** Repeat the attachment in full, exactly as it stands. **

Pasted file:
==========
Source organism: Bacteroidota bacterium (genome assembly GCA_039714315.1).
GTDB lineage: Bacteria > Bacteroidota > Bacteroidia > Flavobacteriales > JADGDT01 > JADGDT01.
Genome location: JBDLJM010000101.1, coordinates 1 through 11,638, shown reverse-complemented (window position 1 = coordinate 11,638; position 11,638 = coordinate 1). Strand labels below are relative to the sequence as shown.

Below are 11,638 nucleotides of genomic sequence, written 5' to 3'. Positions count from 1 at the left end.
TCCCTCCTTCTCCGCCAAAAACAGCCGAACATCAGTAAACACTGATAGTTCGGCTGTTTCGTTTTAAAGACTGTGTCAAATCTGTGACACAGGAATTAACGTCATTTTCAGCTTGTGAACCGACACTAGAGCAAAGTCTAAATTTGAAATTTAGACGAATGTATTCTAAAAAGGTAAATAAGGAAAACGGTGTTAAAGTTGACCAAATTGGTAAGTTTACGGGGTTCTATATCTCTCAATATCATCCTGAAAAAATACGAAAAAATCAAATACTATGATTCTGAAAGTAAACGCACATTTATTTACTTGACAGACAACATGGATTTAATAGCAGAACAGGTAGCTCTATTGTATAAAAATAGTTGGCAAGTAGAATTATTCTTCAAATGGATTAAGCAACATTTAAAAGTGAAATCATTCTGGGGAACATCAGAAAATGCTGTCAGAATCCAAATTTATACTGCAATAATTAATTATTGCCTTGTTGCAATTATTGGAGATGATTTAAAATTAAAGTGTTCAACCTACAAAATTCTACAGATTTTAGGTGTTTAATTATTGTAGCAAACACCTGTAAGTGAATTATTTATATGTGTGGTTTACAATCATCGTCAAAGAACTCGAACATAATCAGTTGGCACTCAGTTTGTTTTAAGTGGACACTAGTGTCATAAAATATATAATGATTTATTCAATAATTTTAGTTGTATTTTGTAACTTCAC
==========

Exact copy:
Source organism: Bacteroidota bacterium (genome assembly GCA_039714315.1).
GTDB lineage: Bacteria > Bacteroidota > Bacteroidia > Flavobacteriales > JADGDT01 > JADGDT01.
Genome location: JBDLJM010000101.1, coordinates 1 through 11,638, shown reverse-complemented (window position 1 = coordinate 11,638; position 11,638 = coordinate 1). Strand labels below are relative to the sequence as shown.

Below are 11,638 nucleotides of genomic sequence, written 5' to 3'. Positions count from 1 at the left end.
TCCCTCCTTCTCCGCCAAAAACAGCCGAACATCAGTAAACACTGATAGTTCGGCTGTTTCGTTTTAAAGACTGTGTCAAATCTGTGACACAGGAATTAACGTCATTTTCAGCTTGTGAACCGACACTAGAGCAAAGTCTAAATTTGAAATTTAGACGAATGTATTCTAAAAAGGTAAATAAGGAAAACGGTGTTAAAGTTGACCAAATTGGTAAGTTTACGGGGTTCTATATCTCTCAATATCATCCTGAAAAAATACGAAAAAATCAAATACTATGATTCTGAAAGTAAACGCACATTTATTTACTTGACAGACAACATGGATTTAATAGCAGAACAGGTAGCTCTATTGTATAAAAATAGTTGGCAAGTAGAATTATTCTTCAAATGGATTAAGCAACATTTAAAAGTGAAATCATTCTGGGGAACATCAGAAAATGCTGTCAGAATCCAAATTTATACTGCAATAATTAATTATTGCCTTGTTGCAATTATTGGAGATGATTTAAAATTAAAGTGTTCAACCTACAAAATTCTACAGATTTTAGGTGTTTAATTATTGTAGCAAACACCTGTAAGTGAATTATTTATATGTGTGGTTTACAATCATCGTCAAAGAACTCGAACATAATCAGTTGGCACTCAGTTTGTTTTAAGTGGACACTAGTGTCATAAAATATATAATGATTTATTCAATAATTTTAGTTGTATTTTGTAACTTCAC